Health care executives share lessons of pandemic

February 10, 2021

Denise Fiore

Top executives from Connecticut’s four largest health care providers candidly shared the lessons they’ve learned during the COVID-19 pandemic and how they’re planning for the uncertainties to come during a virtual forum in October titled “Beyond the Coronavirus Crisis: Change, Innovation, Leadership and Success.”

The event kicked off the inaugural Thought Leaders in Health Care Speaker Series, made possible by a generous gift from Denise J. Fiore ’78, MBA ’91. Her MBA is in health care management. Fiore said she could not have imagined a more appropriate topic than COVID-19 when she began working with QU to bring health care leaders together for inspiring annual discussions.

Connecticut Gov. Ned Lamont joined Quinnipiac President Judy Olian and the following panelists: Marna P. Borgstrom, CEO of Yale New Haven Health; Jeffrey Flaks, president and CEO of Hartford HealthCare; Reginald Eadie, MD, president and CEO of Trinity Health Of New England; and John M. Murphy, MD, president and CEO of Nuvance Health. Janelle Chiasera, dean of the School of Health Sciences, served as moderator.

Olian thanked Lamont and the health care executives for their leadership. “My bet is that none of these leaders would say they have ever been through the breadth and depth of challenges they have had to deal with in the past few months, the widespread assault on every aspect of how they delivered services, secured supplies, called on staff to work in risky conditions, and managed budget and cash flow despite the total upending of business as usual,” she said.

Despite the challenge, Olian said they brilliantly faced and dealt with the “here and now” while approaching the future with what she called gutsiness and the realization that they must innovate in order to survive and thrive.

Connecticut also moved quickly. “The first thing we did,” Lamont said, “was to reach out to our amazing health care providers. We were on the phone every day, and you guys were invaluable.”

“We don’t wear individual uniforms at a time like this; we wear the same uniform, we are on the same team,” Flaks said. He noted that while people harbor an understandable desire to return to normal, he hopes the health care system never does.

“We are going to be better than normal,” he said, citing advances in infection control knowledge and in leveraging telehealth.

“We went from 400 telehealth visits a month to well north of 300,000,” Flaks explained, adding that people in remote parts of the state now have access to specialists.

Hartford HealthCare also added a 24-7 hotline that has logged more than 166,000 calls since March. Flaks also acknowledged that the pandemic amplified the issue of health care equity and disparity. “Massive change has to occur. The statistics during this crisis are startling,” he said.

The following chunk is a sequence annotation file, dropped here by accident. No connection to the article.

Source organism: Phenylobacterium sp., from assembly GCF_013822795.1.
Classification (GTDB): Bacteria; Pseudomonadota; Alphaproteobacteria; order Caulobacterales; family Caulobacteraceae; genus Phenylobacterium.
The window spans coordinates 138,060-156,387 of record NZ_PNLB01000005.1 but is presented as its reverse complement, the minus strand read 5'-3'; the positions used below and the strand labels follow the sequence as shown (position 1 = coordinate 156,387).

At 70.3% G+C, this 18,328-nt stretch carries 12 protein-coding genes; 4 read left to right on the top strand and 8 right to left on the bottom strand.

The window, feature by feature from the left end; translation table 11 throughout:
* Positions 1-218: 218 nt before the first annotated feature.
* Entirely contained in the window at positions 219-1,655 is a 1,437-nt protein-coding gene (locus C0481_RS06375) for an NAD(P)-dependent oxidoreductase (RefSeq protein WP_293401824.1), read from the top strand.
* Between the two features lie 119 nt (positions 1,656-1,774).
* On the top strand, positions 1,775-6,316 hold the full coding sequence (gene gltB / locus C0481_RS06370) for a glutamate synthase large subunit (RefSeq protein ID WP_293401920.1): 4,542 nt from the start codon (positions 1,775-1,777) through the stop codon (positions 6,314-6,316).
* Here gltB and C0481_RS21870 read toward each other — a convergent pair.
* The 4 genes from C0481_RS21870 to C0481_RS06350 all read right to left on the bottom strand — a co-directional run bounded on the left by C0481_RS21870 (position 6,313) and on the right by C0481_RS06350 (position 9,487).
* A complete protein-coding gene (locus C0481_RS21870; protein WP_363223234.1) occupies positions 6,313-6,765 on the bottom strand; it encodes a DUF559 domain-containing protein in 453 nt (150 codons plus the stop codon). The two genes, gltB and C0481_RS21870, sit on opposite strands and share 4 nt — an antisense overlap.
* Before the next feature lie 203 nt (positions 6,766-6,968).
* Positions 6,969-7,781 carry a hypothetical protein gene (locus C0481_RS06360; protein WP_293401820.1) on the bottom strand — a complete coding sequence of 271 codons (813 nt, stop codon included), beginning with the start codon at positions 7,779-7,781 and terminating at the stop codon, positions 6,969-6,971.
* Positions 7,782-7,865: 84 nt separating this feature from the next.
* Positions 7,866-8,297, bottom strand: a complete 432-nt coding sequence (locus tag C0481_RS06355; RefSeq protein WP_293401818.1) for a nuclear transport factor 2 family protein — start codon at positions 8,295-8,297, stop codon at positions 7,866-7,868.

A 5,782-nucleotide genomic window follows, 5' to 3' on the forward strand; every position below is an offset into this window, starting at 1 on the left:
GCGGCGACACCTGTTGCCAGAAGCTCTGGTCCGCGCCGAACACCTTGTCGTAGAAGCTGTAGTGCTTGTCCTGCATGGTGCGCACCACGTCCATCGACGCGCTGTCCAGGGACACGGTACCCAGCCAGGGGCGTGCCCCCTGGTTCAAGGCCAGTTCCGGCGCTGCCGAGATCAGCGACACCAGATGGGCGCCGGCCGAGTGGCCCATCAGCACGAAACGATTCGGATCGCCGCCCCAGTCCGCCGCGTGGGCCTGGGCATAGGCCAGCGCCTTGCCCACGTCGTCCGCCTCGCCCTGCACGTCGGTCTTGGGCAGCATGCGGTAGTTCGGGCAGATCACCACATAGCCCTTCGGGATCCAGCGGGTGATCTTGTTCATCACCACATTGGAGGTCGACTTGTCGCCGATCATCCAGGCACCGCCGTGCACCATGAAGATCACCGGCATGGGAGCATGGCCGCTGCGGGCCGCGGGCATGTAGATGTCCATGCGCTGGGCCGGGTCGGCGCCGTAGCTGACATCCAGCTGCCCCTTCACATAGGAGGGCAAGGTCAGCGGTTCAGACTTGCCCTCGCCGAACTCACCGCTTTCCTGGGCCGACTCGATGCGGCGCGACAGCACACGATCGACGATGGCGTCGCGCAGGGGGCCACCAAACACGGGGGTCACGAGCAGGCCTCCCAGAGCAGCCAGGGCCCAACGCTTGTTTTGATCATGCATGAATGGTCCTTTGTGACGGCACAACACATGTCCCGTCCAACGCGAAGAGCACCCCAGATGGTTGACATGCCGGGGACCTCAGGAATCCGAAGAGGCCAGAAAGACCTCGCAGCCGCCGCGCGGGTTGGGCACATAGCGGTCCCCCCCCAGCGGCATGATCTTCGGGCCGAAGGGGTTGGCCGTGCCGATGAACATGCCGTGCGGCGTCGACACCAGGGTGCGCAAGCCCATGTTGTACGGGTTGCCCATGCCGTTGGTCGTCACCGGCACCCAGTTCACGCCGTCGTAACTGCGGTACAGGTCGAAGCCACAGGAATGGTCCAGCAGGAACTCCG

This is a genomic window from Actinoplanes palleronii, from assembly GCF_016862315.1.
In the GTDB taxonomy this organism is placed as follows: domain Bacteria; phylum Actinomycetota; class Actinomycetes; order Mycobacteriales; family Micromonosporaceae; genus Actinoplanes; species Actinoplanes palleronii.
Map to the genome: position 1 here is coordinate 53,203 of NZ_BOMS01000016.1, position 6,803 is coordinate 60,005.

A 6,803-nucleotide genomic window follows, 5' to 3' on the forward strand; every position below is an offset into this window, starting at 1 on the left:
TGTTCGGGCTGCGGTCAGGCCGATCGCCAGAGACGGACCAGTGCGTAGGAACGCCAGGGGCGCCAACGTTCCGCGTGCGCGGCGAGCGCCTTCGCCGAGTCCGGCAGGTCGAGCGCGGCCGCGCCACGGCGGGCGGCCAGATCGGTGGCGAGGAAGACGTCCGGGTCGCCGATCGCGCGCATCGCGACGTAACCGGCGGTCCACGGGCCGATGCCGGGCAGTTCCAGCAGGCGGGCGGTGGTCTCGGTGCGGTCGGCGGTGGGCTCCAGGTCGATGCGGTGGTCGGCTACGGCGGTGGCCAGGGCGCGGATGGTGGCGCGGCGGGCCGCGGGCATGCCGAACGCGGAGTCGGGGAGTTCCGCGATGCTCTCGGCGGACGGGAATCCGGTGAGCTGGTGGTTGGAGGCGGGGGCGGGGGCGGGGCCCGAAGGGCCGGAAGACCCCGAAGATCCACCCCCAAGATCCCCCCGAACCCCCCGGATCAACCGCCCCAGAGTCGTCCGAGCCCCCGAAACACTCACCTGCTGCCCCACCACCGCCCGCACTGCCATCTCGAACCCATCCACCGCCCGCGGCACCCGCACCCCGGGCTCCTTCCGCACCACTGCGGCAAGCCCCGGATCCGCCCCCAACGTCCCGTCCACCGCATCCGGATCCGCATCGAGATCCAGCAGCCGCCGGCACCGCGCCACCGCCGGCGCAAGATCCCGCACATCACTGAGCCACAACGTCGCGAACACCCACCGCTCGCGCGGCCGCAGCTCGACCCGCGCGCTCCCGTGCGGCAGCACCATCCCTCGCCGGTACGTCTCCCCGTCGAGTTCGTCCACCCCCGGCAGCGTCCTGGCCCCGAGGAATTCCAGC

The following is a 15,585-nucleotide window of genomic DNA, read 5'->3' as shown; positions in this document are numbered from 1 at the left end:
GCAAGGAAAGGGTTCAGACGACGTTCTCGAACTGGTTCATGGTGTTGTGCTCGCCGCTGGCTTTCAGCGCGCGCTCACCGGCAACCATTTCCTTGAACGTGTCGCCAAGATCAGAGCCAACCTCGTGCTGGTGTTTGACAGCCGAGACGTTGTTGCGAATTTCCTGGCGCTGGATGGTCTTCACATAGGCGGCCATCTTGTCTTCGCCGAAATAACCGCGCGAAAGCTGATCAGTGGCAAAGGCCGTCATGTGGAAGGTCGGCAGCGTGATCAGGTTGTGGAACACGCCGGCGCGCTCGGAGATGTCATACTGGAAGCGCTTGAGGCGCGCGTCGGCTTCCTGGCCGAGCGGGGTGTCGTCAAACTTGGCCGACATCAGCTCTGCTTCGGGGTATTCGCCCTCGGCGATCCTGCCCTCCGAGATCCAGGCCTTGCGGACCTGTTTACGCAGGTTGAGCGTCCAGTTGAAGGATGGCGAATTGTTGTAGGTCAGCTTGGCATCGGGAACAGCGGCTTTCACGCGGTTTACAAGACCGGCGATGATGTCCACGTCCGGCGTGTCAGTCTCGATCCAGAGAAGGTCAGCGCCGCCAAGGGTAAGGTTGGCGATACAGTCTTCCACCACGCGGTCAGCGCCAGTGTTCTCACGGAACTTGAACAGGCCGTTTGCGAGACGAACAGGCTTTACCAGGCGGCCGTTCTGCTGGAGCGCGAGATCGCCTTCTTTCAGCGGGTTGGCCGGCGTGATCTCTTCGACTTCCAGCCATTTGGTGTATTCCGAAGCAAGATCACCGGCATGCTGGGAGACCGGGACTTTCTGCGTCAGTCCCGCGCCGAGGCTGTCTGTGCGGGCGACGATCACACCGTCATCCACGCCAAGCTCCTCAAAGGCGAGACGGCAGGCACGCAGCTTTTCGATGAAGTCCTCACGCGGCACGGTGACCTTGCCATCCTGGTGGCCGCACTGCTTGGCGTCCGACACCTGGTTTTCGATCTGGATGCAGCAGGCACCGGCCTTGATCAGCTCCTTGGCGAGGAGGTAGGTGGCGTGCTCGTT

Murphy talked about the emotional burden on hospital staff—the shortage of PPE and their fear of becoming sick themselves and infecting family members. In response to these concerns, his team instituted peer counseling that he said proved remarkably effective in helping each other get through the crisis.

Borgstrom concurred. At one point, she said, Yale Health had upward of 800 COVID patients. She recalled one nurse saying that staff will live with the emotional effects of what they witnessed for a long time.

Chiasera asked Olian and the health care executives to reflect on their initial decision-making when the crisis emerged.

Quinnipiac, for its part, decided to protect the greater community by not letting students return from their homes to retrieve possessions left behind when the university transitioned to online learning last March, Olian said. “If we had allowed an influx of 10,000 kids from everywhere, that would have put a burden on health care systems,” she said.

For Murphy, the question of what he might do over “is more important than the answer.” Back in March and April, he said life and death decisions were made in real time.

“We thought hydroxychloroquine and azithromycin were fabulously effective—they were not; we thought masks were just an option, and guess what, they are not; we thought with warm weather the virus would disappear—it didn’t; we thought kids didn’t get sick — they do.” Yes, much was learned, but he noted, “We are not as smart as we are going to be two months from now.”

From learning that intubating patients early is really not the right thing to do, to discovering the “crushing” emotional toll when patients die without family able to visit them and only medical staff as witnesses, Murphy and his team developed an evolving playbook to prepare for the predicted second wave that came last fall.

The forum also addressed the topic of vaccinations. Eadie, as co-chair of the state’s COVID-19 vaccine advisory committee, said the members were focused on ensuring the safety of a vaccine as well as its appropriate and equitable distribution.

Read more articles in the Winter edition of Quinnipiac Magazine at

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